I don't know who licked out more. The cat for finding such suckers as us, or us for getting such a tolerant cat as Grizzly.

Later,
JP
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new job [May. 27th, 2007|06:34 pm]
jupiterpurple
[Current Location |basement]
[Current Mood |complacentcomplacent]
[Current Music |kids playing]

I've been at the new job for nearly three months. I get my insurance and all that good stuff then. It has been, and will continue to be a learning experience. They do things differently at this place than at my last job. I did just about everything in the same department, and then some at my last job, and here, it seems I know so little. It is frustrating. A lot of it I do know, but their method is foreign to me. On the bright side, it is three miles from my home, not eighteen, and I start at 7, not 6. I get an hour and a half more sleep than I used to.
We're taking Chance to a neurologist and doing neurofeedback. They say it could help. I don't know. He fights it every time we go. Until they find the right direction to go, we either deal with him being more volatile, or he's goofy and out of control. They say he should soon qualify for state assistance, which will help a lot, but I won't hold my breath.
Bruce is enjoying his new job and sees a lot of growth on the horizon there. And the business is picking up a little. If we can stand the gas prices, we should have a profitable summer, or at least break even.
We have two new babies due early this summer, and another due in December. That will be fun.
Not much else. Life is boring or hectic, and neither makes for a good blog.

Later,
JP
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My dad [Jan. 8th, 2007|05:52 pm]
jupiterpurple
[Current Mood |melancholymelancholy]

My dad was always a very strong man. He grew up on a farm and being strong of body and strong of character were natural bi-products of that environment. He was small in stature, so his physical strength was surprising to many who dealt with him away from the farm. Three and a half years ago, he had a heart attack. By the time he decided something was wrong and went to the doctor, they figure he'd been having the heart attack for about two months. The doctor asked if his chest hurt. He said, no. The next doctor asked if his chest hurt. Again, no. About the third doctor, and the third "no", my mom said he has a high threshold for pain. So the doc asks if his chest felt strange. "yes". He had seven bypasses. He never really regained his strength. He seemed to get better, but not up to par. Not where he thought he should be. Finally, he just started getting tired all the time. He would just sleep. The doc told him he needed to build his strength, that if he didn't, anything could take him. A cold, the flu, anything. So he walked, and he went up and down the stairs. He was still as strong of will as ever. Then he got a bad pain in his back. Pain meds helped a bit. But the meds and the pain really took their toll. the day after Christmas, the pain was too intense for a man who never noticed pain before, and my mom took him to the hospital. He had a staph infection in his blood, among other things. His body started to shut down. Saturday morning he was beyond the pain, and he died. I was there. This man who had been so strong all my life, looked so frail and tired. I miss him, but I can't stand the thought, even now, of him living like that for any longer than he did. A week and was enough.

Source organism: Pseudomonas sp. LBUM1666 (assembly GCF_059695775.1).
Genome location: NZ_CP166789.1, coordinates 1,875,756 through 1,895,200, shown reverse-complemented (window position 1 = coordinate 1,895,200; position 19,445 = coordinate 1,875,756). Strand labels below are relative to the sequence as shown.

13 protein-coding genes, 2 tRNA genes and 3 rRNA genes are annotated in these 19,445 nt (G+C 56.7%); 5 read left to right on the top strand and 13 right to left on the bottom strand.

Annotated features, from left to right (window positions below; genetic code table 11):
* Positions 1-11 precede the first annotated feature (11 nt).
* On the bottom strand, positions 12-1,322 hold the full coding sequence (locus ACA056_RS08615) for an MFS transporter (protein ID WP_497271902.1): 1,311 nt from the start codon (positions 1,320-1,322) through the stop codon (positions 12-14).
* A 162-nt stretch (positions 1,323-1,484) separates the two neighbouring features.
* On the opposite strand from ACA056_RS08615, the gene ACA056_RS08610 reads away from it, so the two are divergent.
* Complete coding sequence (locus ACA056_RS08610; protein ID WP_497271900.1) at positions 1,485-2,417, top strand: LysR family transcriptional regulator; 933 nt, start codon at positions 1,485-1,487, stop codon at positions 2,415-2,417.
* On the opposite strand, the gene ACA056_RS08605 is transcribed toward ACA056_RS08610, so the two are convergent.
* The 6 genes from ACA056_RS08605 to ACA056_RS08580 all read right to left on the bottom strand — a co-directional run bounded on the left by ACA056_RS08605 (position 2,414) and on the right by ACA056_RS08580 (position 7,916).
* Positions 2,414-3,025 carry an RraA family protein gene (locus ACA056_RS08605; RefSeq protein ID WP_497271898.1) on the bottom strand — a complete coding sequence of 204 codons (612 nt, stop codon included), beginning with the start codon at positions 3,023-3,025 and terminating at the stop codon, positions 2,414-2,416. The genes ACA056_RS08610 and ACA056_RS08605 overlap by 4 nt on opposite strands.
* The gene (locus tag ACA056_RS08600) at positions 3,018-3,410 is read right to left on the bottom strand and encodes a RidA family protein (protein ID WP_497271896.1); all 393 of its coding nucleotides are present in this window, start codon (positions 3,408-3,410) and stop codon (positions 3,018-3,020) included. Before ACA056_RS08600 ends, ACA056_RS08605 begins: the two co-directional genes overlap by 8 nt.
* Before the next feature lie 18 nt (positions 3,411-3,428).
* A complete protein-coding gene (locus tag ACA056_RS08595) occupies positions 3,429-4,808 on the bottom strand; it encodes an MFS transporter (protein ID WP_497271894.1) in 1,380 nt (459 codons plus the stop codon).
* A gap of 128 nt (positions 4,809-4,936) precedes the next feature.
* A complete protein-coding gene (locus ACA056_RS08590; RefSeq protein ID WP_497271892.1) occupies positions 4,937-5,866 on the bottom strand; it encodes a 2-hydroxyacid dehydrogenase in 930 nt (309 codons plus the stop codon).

So many people commented they didn't realize he was sick. Really, he wasn't. Not until the last 5-6 weeks. And it wasn't until the last week that he was so sick. I guess he figured once you buy your ticket, you might as well get on the bus. He was a man of action.
He was a man who would decide to do something, and he would do it. If he didn't know how to do it, he would figure it out.
He was a man of learning. He taught for 37 years. Three years he taught vocational agriculture, the rest of his career he taught seminary for the LDS church. He taught the 9th graders. Most people thought Seminary was an easy class, and a lot of the teachers taught, but didn't ask much of the students. My dad figured the gospel was important. It was as important as anything else you would learn in school, so why not work just as hard at it. So he took students in their first year so they wouldn't expect to skate through. His students had homework, and had to study, and they learned more from him than any other teacher, and they loved him. I saw this when he taught in Louisiana. And I saw what a good teacher he was when he filled in for the sunday school teacher who was unable to attend that week, and he taught us so much, in such a short amount of time. And we didn't just hear it, we learned it.
He was an educated man. He had enough hours for a doctorate, but because he hated bereaucracy, he never got his Masters. He loved learning, and teaching, and the gospel and the scriptures, and his family, and nature. He was quite the gardener. Many an hour I spent picking fruit in the orchard, or beans, or carrots, or berries, or tomatoes, or peas, or weeding the flower bed. His brother pointed out that at eighty, my dad took out a cherry tree. Not because he was bored. Because the tree was ill and dying, and it was a matter of safety, and a matter of health for the other cherry tree.